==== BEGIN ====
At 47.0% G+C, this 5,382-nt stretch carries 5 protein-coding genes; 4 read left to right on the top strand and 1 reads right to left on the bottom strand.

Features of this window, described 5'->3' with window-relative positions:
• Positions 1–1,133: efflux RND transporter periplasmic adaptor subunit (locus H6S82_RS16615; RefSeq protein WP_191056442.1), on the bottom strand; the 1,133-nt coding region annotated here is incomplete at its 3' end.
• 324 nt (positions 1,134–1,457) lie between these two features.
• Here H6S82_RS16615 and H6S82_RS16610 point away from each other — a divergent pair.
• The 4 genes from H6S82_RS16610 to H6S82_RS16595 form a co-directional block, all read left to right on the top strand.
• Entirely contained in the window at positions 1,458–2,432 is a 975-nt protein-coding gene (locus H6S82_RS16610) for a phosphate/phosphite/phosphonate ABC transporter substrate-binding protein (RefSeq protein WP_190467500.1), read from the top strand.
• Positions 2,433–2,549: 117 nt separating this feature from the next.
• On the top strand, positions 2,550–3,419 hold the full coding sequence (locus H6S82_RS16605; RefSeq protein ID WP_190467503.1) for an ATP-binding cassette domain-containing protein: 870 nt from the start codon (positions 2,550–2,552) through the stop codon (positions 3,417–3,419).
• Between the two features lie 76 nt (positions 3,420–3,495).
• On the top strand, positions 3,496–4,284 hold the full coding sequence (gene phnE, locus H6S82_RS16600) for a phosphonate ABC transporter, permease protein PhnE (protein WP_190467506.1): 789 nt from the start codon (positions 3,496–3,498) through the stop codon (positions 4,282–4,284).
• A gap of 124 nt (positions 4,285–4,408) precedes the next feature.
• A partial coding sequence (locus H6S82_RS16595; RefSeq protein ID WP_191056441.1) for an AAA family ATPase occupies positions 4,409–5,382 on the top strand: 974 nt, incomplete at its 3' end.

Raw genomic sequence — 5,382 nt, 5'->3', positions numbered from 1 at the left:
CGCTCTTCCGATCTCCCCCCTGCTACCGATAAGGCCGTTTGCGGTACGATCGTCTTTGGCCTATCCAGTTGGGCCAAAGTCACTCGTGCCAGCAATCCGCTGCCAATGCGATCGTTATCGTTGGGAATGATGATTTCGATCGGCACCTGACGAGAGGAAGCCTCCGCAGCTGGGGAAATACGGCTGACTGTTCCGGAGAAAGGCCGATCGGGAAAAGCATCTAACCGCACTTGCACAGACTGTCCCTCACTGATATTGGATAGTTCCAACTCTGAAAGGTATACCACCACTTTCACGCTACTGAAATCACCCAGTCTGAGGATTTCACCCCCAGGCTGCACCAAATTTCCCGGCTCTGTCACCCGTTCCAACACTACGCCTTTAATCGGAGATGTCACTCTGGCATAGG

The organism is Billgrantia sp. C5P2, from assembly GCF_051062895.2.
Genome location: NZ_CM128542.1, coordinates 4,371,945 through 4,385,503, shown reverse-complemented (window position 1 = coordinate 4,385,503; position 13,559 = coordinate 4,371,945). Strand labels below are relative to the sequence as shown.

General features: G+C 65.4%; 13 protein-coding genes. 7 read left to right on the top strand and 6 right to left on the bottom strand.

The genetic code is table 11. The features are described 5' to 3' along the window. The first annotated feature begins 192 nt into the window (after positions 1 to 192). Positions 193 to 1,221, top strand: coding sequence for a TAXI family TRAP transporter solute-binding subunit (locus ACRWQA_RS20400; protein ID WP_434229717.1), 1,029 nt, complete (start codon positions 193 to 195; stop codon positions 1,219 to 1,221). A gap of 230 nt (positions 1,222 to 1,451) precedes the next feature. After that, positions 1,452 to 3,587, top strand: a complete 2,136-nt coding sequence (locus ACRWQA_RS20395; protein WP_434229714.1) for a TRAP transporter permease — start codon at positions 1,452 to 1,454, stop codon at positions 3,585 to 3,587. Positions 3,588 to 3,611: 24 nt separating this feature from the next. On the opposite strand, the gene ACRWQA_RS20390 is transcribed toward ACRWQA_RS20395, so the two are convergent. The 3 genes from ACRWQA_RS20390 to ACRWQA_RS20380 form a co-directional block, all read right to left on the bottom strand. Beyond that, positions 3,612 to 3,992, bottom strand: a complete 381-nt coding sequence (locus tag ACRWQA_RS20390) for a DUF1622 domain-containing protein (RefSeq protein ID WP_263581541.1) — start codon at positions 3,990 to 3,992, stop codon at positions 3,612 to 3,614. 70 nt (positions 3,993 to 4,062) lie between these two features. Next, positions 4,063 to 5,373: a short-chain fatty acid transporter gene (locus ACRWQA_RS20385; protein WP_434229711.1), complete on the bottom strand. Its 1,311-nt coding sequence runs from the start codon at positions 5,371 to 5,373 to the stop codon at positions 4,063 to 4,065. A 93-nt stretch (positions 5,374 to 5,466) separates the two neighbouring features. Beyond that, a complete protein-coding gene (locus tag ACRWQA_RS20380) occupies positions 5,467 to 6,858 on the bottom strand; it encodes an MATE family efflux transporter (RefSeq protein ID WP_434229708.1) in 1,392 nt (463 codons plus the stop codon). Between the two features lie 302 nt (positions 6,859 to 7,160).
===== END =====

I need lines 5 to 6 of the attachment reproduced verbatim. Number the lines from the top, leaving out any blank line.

• Here H6S82_RS16615 and H6S82_RS16610 point away from each other — a divergent pair.
• The 4 genes from H6S82_RS16610 to H6S82_RS16595 form a co-directional block, all read left to right on the top strand.